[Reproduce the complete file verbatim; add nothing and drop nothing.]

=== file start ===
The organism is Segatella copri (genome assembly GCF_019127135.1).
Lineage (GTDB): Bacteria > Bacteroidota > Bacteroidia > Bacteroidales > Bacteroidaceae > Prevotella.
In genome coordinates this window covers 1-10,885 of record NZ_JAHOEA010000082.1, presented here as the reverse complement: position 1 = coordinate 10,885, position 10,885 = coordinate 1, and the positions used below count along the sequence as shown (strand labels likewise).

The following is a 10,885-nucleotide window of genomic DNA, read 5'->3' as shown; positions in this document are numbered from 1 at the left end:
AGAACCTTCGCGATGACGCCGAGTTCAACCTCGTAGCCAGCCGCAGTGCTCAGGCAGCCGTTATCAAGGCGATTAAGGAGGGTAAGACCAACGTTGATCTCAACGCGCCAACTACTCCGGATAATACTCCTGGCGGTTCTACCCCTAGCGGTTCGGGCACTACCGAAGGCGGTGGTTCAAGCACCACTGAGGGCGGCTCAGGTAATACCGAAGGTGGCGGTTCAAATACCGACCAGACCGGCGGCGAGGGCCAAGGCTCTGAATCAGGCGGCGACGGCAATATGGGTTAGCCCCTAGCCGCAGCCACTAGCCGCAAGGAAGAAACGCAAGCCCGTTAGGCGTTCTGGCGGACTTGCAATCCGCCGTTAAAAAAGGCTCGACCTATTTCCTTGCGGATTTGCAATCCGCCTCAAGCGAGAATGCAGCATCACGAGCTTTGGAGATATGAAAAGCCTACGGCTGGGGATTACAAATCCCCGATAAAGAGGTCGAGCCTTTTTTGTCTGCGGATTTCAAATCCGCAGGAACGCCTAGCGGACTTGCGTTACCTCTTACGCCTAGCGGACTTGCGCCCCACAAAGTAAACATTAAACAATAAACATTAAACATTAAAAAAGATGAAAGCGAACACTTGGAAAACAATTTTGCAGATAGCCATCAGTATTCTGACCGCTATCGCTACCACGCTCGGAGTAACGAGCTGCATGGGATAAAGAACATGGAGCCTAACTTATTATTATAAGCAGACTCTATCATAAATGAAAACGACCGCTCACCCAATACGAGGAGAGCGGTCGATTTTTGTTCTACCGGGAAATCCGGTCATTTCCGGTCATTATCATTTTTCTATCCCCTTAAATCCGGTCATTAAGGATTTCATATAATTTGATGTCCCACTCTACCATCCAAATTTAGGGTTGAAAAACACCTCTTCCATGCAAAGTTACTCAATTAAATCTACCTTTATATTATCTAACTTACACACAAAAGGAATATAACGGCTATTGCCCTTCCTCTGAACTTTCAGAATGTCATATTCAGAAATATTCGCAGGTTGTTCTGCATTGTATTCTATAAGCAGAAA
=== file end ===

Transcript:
The organism is Segatella copri (genome assembly GCF_019127135.1).
Lineage (GTDB): Bacteria > Bacteroidota > Bacteroidia > Bacteroidales > Bacteroidaceae > Prevotella.
In genome coordinates this window covers 1-10,885 of record NZ_JAHOEA010000082.1, presented here as the reverse complement: position 1 = coordinate 10,885, position 10,885 = coordinate 1, and the positions used below count along the sequence as shown (strand labels likewise).

The following is a 10,885-nucleotide window of genomic DNA, read 5'->3' as shown; positions in this document are numbered from 1 at the left end:
AGAACCTTCGCGATGACGCCGAGTTCAACCTCGTAGCCAGCCGCAGTGCTCAGGCAGCCGTTATCAAGGCGATTAAGGAGGGTAAGACCAACGTTGATCTCAACGCGCCAACTACTCCGGATAATACTCCTGGCGGTTCTACCCCTAGCGGTTCGGGCACTACCGAAGGCGGTGGTTCAAGCACCACTGAGGGCGGCTCAGGTAATACCGAAGGTGGCGGTTCAAATACCGACCAGACCGGCGGCGAGGGCCAAGGCTCTGAATCAGGCGGCGACGGCAATATGGGTTAGCCCCTAGCCGCAGCCACTAGCCGCAAGGAAGAAACGCAAGCCCGTTAGGCGTTCTGGCGGACTTGCAATCCGCCGTTAAAAAAGGCTCGACCTATTTCCTTGCGGATTTGCAATCCGCCTCAAGCGAGAATGCAGCATCACGAGCTTTGGAGATATGAAAAGCCTACGGCTGGGGATTACAAATCCCCGATAAAGAGGTCGAGCCTTTTTTGTCTGCGGATTTCAAATCCGCAGGAACGCCTAGCGGACTTGCGTTACCTCTTACGCCTAGCGGACTTGCGCCCCACAAAGTAAACATTAAACAATAAACATTAAACATTAAAAAAGATGAAAGCGAACACTTGGAAAACAATTTTGCAGATAGCCATCAGTATTCTGACCGCTATCGCTACCACGCTCGGAGTAACGAGCTGCATGGGATAAAGAACATGGAGCCTAACTTATTATTATAAGCAGACTCTATCATAAATGAAAACGACCGCTCACCCAATACGAGGAGAGCGGTCGATTTTTGTTCTACCGGGAAATCCGGTCATTTCCGGTCATTATCATTTTTCTATCCCCTTAAATCCGGTCATTAAGGATTTCATATAATTTGATGTCCCACTCTACCATCCAAATTTAGGGTTGAAAAACACCTCTTCCATGCAAAGTTACTCAATTAAATCTACCTTTATATTATCTAACTTACACACAAAAGGAATATAACGGCTATTGCCCTTCCTCTGAACTTTCAGAATGTCATATTCAGAAATATTCGCAGGTTGTTCTGCATTGTATTCTATAAGCAGAAA